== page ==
Dinosaur website covering UK Dinosaur types and general popular dinosaur topics plus original dinosaur artwork

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To date, five non-avian feathered dinosaurs have been discovered. They represent animals from three species: Therizinosaurs, Oviraptorosaurs and Deinonychosaurs.

"Chinese Lizard Wing"
Fur-coated Coelurosaur

Neck Fluff


Discovered in 1996, this was the first dinosaur specimen to be found that shows traces of downy plumage. The animal has a fur-like covering running along its spine. Most significantly it is also the least bird-like dinosaur to have traces of proto-feathers, indicating that this integument originated long before flight.

Ornitholestids, coelurids, ornithomimosaurs, troodontids, and even tyrannosaurs appear to be more closely related to birds than sinosauropteryx was, meaning they were all probably feathered too.

"First Ancient Wing"
Feathered Coelurosaur

This poorly known specimen is thought by some to be a bird however the structure of its arms and feathers indicate it could not fly. Others are certain its a primitive maniraptor dinosaur. It has clearly developed feathers.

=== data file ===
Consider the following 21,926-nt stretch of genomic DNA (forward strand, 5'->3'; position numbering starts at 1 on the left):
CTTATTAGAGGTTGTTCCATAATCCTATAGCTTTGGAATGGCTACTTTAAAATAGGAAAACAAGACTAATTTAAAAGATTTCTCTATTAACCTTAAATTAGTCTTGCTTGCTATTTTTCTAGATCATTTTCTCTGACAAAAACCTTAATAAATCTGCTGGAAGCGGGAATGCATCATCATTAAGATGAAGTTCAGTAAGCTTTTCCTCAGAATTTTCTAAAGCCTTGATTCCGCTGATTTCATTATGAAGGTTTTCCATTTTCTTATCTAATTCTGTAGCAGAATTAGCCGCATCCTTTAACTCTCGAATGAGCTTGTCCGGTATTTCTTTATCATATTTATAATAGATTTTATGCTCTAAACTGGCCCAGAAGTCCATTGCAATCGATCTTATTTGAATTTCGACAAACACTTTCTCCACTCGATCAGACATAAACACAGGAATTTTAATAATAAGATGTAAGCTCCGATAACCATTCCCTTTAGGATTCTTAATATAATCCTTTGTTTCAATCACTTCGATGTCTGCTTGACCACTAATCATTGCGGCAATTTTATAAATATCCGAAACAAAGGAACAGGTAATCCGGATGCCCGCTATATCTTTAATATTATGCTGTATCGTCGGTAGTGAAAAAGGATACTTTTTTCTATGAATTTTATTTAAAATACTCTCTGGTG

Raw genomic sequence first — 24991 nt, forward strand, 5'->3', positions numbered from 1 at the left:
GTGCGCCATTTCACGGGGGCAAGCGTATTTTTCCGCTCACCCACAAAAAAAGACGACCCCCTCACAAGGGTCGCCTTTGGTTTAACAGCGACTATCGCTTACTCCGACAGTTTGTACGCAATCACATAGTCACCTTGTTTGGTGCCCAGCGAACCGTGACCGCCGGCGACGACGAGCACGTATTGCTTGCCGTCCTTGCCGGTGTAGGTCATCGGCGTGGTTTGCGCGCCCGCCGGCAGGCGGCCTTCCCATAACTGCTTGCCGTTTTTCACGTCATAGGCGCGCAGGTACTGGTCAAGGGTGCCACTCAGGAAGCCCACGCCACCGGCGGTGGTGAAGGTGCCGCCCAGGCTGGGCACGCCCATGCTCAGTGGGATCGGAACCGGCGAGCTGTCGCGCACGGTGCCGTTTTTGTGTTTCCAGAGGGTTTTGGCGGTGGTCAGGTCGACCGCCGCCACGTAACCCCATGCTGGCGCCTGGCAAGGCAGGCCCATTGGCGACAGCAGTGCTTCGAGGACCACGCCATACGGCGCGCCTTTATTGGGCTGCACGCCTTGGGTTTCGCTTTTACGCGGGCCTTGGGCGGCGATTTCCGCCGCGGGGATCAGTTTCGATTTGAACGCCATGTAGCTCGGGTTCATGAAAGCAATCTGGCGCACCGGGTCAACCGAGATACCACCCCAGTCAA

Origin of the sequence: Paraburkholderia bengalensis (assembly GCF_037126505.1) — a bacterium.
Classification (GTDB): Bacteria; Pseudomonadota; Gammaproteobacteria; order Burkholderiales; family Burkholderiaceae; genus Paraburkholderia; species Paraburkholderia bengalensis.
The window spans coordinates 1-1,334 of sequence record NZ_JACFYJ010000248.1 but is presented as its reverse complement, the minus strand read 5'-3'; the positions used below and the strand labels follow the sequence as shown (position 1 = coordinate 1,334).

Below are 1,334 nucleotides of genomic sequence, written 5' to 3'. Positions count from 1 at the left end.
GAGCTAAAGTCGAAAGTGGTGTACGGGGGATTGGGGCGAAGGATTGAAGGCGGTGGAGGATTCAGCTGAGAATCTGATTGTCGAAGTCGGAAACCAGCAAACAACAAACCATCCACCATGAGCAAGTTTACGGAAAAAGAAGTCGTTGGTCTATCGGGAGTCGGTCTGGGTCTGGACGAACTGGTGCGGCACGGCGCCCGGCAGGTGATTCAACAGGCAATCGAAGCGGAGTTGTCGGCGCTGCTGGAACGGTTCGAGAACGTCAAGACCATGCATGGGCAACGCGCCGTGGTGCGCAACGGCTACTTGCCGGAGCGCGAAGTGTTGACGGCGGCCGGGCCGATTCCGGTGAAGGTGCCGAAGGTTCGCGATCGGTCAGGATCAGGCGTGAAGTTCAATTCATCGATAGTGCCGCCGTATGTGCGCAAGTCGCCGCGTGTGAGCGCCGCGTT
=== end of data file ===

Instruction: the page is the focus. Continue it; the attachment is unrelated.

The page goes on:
"Tail Feather"
Feathered Oviraptorosaur


Tail Feather

This dinosaur has the most bird-like feathers yet discovered. They are prominent on its hands and on the tip of its tail. It would appear that Caudipteryx feathers even posessed the hooks which keeps the "wing" integrity that is vital for flight, even though this animal could never have flown. It is also one of several dinosaur types which has evolved a beak. 

"Beipiao Lizard"
Feathered Therizinosaur

The forth non-avian feathered dinosaur to be discovered. It had an integument similar to sinosauropteryx but longer - 5cm on average, up to 7cm with branched structures at the end.

"Chinese Bird Lizard"
Feathered Deinonychosaur


Sinornithosaurus Fossil

This animal was the first proof that Deinonychosaurs had feathers. Of all the non-avian dinosaurs found it was the most closely-related to birds and its shoulder joins have features similar to modern birds.

The fact that this animal has more flight characteristics than more advanced deinonychosaurs lends credence to the idea that some coelurosaurs are descended from flighted dinosaurs - ie birds.

Artwork and text © Gavin Rymill 2001-2006